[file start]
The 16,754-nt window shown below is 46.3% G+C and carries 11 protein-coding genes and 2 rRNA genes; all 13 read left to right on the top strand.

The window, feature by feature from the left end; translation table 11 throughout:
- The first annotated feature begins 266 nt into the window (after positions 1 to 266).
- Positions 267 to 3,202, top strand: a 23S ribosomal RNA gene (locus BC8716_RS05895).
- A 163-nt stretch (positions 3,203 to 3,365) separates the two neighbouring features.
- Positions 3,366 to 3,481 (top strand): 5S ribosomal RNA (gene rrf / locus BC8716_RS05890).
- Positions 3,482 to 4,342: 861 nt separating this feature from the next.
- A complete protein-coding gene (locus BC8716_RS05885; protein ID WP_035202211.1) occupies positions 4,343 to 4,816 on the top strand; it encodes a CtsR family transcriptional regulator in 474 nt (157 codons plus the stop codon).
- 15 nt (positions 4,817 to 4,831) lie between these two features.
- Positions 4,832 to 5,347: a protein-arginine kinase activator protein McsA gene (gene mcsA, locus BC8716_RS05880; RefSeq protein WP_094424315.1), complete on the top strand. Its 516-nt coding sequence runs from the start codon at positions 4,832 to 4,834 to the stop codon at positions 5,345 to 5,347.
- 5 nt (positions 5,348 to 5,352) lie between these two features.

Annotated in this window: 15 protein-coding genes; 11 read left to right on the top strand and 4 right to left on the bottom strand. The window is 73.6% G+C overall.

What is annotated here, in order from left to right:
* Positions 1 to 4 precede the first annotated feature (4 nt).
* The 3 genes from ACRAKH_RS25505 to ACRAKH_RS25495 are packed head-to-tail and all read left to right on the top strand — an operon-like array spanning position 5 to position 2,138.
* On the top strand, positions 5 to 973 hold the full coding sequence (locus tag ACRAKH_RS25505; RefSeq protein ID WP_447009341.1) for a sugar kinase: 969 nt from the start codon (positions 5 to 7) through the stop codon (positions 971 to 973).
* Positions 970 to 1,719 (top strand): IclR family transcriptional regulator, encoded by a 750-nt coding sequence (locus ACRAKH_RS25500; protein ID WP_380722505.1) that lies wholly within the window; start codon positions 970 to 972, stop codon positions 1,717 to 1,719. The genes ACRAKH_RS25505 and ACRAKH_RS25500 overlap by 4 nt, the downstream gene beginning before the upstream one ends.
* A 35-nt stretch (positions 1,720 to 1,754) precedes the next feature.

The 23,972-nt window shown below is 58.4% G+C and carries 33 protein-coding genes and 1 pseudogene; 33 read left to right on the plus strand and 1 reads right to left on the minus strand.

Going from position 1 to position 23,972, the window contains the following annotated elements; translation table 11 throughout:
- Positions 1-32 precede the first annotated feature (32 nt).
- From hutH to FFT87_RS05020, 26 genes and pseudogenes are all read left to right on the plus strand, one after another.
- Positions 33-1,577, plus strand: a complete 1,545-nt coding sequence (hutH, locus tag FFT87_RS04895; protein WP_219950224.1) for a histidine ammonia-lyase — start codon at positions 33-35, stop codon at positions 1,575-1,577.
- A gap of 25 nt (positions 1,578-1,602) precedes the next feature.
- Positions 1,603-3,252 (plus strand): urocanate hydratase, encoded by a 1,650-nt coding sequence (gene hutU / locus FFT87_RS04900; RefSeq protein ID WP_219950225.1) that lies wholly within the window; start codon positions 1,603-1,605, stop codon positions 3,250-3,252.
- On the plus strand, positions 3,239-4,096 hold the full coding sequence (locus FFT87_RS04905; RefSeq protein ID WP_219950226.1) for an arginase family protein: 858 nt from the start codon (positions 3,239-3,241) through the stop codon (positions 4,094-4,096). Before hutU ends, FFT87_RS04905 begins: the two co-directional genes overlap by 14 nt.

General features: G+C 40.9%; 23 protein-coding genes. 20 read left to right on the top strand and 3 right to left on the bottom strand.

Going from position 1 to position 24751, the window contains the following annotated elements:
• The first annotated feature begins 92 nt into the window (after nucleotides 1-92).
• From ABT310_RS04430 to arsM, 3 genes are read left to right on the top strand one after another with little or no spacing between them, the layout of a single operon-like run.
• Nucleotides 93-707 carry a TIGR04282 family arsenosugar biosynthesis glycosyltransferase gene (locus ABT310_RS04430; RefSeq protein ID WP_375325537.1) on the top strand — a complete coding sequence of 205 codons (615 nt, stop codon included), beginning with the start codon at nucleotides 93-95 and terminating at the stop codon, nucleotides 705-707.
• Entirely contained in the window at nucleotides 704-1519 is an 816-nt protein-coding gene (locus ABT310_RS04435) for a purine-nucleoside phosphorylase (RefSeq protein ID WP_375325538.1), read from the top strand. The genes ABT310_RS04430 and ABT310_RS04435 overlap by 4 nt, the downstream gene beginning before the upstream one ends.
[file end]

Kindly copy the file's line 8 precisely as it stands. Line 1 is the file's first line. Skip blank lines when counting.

- A complete protein-coding gene (locus BC8716_RS05885; protein ID WP_035202211.1) occupies positions 4,343 to 4,816 on the top strand; it encodes a CtsR family transcriptional regulator in 474 nt (157 codons plus the stop codon).